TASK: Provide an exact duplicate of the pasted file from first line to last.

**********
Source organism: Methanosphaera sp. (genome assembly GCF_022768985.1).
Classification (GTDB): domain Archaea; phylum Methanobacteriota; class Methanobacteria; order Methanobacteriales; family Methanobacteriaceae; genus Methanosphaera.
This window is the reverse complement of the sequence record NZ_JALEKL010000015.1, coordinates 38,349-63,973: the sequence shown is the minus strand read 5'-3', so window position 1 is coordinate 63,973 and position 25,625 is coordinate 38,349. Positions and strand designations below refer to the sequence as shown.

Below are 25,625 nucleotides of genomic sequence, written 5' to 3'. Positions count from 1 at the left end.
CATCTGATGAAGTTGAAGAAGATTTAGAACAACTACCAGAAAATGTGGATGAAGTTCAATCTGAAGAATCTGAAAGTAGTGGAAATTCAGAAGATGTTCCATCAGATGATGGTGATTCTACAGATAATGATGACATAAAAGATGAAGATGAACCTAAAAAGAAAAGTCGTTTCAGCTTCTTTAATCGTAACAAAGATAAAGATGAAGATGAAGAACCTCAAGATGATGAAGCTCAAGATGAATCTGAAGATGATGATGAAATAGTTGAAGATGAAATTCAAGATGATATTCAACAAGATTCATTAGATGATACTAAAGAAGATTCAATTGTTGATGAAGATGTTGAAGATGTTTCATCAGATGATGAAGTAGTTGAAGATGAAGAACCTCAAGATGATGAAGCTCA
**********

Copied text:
Source organism: Methanosphaera sp. (genome assembly GCF_022768985.1).
Classification (GTDB): domain Archaea; phylum Methanobacteriota; class Methanobacteria; order Methanobacteriales; family Methanobacteriaceae; genus Methanosphaera.
This window is the reverse complement of the sequence record NZ_JALEKL010000015.1, coordinates 38,349-63,973: the sequence shown is the minus strand read 5'-3', so window position 1 is coordinate 63,973 and position 25,625 is coordinate 38,349. Positions and strand designations below refer to the sequence as shown.

Below are 25,625 nucleotides of genomic sequence, written 5' to 3'. Positions count from 1 at the left end.
CATCTGATGAAGTTGAAGAAGATTTAGAACAACTACCAGAAAATGTGGATGAAGTTCAATCTGAAGAATCTGAAAGTAGTGGAAATTCAGAAGATGTTCCATCAGATGATGGTGATTCTACAGATAATGATGACATAAAAGATGAAGATGAACCTAAAAAGAAAAGTCGTTTCAGCTTCTTTAATCGTAACAAAGATAAAGATGAAGATGAAGAACCTCAAGATGATGAAGCTCAAGATGAATCTGAAGATGATGATGAAATAGTTGAAGATGAAATTCAAGATGATATTCAACAAGATTCATTAGATGATACTAAAGAAGATTCAATTGTTGATGAAGATGTTGAAGATGTTTCATCAGATGATGAAGTAGTTGAAGATGAAGAACCTCAAGATGATGAAGCTCA